Why cyclists need massages


Whether you’re a commuter rider or an athlete, massage can benefit you and even make you a better cyclist.

More and more of us are taking to the saddle, either as part of our regular commute to work, joining friends on a weekend ride, or training for a sporting challenge.

But along with the right bike and kit, massage should also form an essential part of your cycling regime. ‘Cycling is a low-impact exercise, compared to running, for example, but it involves a limited range of motion which places stress on particular joints and muscles,’ says Christopher, a massage therapist.

Which muscles are used during cycling?

Although your legs inevitably carry the greatest burden when cycling, other muscles and joints suffer, too. ‘Being hunched over a handlebar puts strain on the lower back and hips,’ says Christopher. ‘Hands can be an issue – as cyclists climb uphill, gripping puts strains on fingers.’

Back pain from riding your bike

Even if you’re cycling on a flat road to work, you’ll still encounter problems. ‘Athletes get their bikes professionally customised to fit their body shape, whereas people using bikes for everyday use might choose one that’s reasonably priced, regardless of whether it’s comfortable for them,’ says Christopher. ‘This can place strain on knees, glutes and back. Plus they may sit at a desk all day, meaning extra pressure on the back.’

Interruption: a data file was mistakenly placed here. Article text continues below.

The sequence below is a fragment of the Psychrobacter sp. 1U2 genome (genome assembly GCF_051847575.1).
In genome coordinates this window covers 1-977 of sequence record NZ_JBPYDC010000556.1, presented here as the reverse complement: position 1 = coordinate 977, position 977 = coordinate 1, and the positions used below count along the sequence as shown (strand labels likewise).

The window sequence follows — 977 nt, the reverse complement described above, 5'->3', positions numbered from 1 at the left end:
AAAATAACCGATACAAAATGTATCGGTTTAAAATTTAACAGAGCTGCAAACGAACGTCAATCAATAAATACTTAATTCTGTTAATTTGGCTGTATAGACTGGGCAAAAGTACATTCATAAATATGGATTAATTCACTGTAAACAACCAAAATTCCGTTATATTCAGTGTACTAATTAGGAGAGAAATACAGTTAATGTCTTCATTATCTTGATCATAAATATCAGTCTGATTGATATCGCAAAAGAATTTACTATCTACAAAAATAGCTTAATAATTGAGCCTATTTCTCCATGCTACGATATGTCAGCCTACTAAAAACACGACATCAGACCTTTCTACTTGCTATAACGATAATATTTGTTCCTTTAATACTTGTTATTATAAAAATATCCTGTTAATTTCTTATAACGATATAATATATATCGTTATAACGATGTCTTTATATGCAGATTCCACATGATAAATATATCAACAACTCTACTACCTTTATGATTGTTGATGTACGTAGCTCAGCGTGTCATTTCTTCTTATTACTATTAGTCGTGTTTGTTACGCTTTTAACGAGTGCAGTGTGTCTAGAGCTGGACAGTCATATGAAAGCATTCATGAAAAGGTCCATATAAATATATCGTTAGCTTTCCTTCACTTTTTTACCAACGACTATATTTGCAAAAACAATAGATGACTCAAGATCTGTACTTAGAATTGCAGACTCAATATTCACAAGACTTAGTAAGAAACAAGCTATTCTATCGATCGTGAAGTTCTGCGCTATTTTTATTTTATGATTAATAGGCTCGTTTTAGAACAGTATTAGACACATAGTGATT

What type of massage can benefit cyclists?

No matter which type of cyclist you are, there’s a massage to help and even enhance your performance. ‘Regular massage can make you a better cyclist,’ says Christopher. ‘It keeps your muscle tissues in an optimum state and your joints mobile and healthy.’

For event riders, he recommends a sports massage immediately after your cycle. ‘This will stimulate blood flow, moving lymphatic waste that develops from a long workout, and push it out of major muscle groups so you get faster recovery time and less soreness post-workout.’

A commuter has different needs. ‘In this case massage should be restorative, keeping the joints and muscles healthy and flexible, particularly if they are moving from bike to desk and back again,’ says Christopher. ‘A weekly or, at least, monthly Thai yoga massage – where the body is moved, twisted and stretched into different positions and angles – is really effective if your body is used to being set in certain positions.’


Who are we? We’re Urban Massage – on a mission to make wellness rituals convenient and accessible without compromising on quality. So from just £49 an hour, you can enjoy a range of massages from an expert therapist at a time to suit you. Download the app or go to urbanmassage.com to book 60 minutes of restorative me time.

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